The simple table below summarizes what we have learned about the relationship between demand and the price of a substitute good. When the price of a substitute rises, demand shifts out (increases); when the price of a substitute falls, demand shifts back (decreases).
|Price of Substitute||Demand Shift|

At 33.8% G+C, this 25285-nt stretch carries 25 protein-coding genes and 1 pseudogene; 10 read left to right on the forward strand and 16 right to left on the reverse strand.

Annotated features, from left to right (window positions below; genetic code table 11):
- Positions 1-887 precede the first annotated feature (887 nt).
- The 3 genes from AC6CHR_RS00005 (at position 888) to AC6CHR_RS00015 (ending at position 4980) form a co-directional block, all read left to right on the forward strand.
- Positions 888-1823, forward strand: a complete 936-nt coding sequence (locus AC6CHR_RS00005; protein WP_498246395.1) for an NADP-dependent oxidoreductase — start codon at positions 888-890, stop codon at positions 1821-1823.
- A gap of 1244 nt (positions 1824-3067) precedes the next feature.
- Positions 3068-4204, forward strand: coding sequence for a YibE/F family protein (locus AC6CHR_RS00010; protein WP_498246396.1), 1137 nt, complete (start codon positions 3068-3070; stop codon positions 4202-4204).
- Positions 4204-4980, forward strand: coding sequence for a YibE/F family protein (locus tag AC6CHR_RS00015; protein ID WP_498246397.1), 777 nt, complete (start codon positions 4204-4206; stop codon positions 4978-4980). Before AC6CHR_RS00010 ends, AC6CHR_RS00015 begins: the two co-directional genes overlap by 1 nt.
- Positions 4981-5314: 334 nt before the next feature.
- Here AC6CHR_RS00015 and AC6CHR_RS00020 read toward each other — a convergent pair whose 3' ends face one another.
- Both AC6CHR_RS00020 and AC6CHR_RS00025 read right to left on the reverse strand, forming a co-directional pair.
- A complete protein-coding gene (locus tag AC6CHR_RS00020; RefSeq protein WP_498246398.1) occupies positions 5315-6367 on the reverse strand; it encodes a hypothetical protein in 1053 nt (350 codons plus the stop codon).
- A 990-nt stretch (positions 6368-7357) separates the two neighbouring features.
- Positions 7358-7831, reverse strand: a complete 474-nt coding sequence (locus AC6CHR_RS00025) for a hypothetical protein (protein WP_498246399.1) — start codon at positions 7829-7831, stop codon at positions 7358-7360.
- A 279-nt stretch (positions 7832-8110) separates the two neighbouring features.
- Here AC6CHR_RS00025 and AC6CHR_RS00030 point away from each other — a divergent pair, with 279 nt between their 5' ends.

While it is quite easy to memorize this relationship, it's far better (and in the long run far easier) to understand it and save your memory for useful things like phone numbers. You can figure this relationship out quickly any time by simply remembering the logic behind it. If we consider the demand for some good, and we know that the price of a substitute for that good has fallen, it only makes sense that more of the substitute good would be purchased now that it's cheaper, leading to a reduction (shift back) in demand for the original good. Alternatively, if the price of a substitute good rises, less of it will be purchased so the demand for the original good will increase. The easiest way to do this is to think of two goods that you consider substitutes and ask yourself how your demand for one is affected by a change in the price of the other.